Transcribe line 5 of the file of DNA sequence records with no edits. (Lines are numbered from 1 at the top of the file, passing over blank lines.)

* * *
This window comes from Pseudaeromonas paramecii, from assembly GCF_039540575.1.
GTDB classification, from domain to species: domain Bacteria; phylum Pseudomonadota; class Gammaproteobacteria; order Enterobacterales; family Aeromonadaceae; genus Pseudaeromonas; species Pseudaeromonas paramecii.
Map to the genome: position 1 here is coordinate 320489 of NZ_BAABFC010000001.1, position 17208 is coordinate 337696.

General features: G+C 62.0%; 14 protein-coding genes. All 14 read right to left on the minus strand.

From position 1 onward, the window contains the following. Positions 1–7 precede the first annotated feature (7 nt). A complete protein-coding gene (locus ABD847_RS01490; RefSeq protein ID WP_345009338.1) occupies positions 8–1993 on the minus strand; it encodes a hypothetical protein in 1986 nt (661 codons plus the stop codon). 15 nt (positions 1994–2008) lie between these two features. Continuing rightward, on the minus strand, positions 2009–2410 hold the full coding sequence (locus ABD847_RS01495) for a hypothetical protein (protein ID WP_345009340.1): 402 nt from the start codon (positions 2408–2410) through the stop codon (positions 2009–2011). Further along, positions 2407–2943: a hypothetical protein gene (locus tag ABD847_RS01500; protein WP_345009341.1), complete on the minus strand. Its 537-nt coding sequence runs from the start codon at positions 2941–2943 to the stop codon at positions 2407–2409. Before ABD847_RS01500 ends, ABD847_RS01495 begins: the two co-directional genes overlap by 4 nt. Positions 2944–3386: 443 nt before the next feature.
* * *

From position 1 onward, the window contains the following. Positions 1–7 precede the first annotated feature (7 nt). A complete protein-coding gene (locus ABD847_RS01490; RefSeq protein ID WP_345009338.1) occupies positions 8–1993 on the minus strand; it encodes a hypothetical protein in 1986 nt (661 codons plus the stop codon). 15 nt (positions 1994–2008) lie between these two features. Continuing rightward, on the minus strand, positions 2009–2410 hold the full coding sequence (locus ABD847_RS01495) for a hypothetical protein (protein ID WP_345009340.1): 402 nt from the start codon (positions 2408–2410) through the stop codon (positions 2009–2011). Further along, positions 2407–2943: a hypothetical protein gene (locus tag ABD847_RS01500; protein WP_345009341.1), complete on the minus strand. Its 537-nt coding sequence runs from the start codon at positions 2941–2943 to the stop codon at positions 2407–2409. Before ABD847_RS01500 ends, ABD847_RS01495 begins: the two co-directional genes overlap by 4 nt. Positions 2944–3386: 443 nt before the next feature.